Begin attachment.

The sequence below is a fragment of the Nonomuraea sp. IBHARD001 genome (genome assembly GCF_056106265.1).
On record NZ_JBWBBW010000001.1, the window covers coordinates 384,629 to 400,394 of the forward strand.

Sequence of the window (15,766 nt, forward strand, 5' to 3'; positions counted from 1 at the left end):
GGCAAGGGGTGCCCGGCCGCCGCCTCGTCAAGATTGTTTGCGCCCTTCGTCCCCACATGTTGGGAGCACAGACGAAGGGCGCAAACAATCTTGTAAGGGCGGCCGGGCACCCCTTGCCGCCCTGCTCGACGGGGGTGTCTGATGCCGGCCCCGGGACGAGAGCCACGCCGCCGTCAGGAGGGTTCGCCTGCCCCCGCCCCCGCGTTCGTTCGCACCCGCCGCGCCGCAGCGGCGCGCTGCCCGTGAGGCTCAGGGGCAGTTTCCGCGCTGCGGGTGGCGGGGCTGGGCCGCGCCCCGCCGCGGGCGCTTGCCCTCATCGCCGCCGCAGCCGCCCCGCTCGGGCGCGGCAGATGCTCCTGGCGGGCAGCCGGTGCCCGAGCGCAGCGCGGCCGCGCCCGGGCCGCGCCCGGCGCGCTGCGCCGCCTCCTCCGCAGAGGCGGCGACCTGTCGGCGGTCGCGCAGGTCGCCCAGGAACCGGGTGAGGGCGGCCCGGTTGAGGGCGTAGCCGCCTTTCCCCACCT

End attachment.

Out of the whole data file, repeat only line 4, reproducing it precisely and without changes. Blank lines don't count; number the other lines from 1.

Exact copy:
GGCAAGGGGTGCCCGGCCGCCGCCTCGTCAAGATTGTTTGCGCCCTTCGTCCCCACATGTTGGGAGCACAGACGAAGGGCGCAAACAATCTTGTAAGGGCGGCCGGGCACCCCTTGCCGCCCTGCTCGACGGGGGTGTCTGATGCCGGCCCCGGGACGAGAGCCACGCCGCCGTCAGGAGGGTTCGCCTGCCCCCGCCCCCGCGTTCGTTCGCACCCGCCGCGCCGCAGCGGCGCGCTGCCCGTGAGGCTCAGGGGCAGTTTCCGCGCTGCGGGTGGCGGGGCTGGGCCGCGCCCCGCCGCGGGCGCTTGCCCTCATCGCCGCCGCAGCCGCCCCGCTCGGGCGCGGCAGATGCTCCTGGCGGGCAGCCGGTGCCCGAGCGCAGCGCGGCCGCGCCCGGGCCGCGCCCGGCGCGCTGCGCCGCCTCCTCCGCAGAGGCGGCGACCTGTCGGCGGTCGCGCAGGTCGCCCAGGAACCGGGTGAGGGCGGCCCGGTTGAGGGCGTAGCCGCCTTTCCCCACCT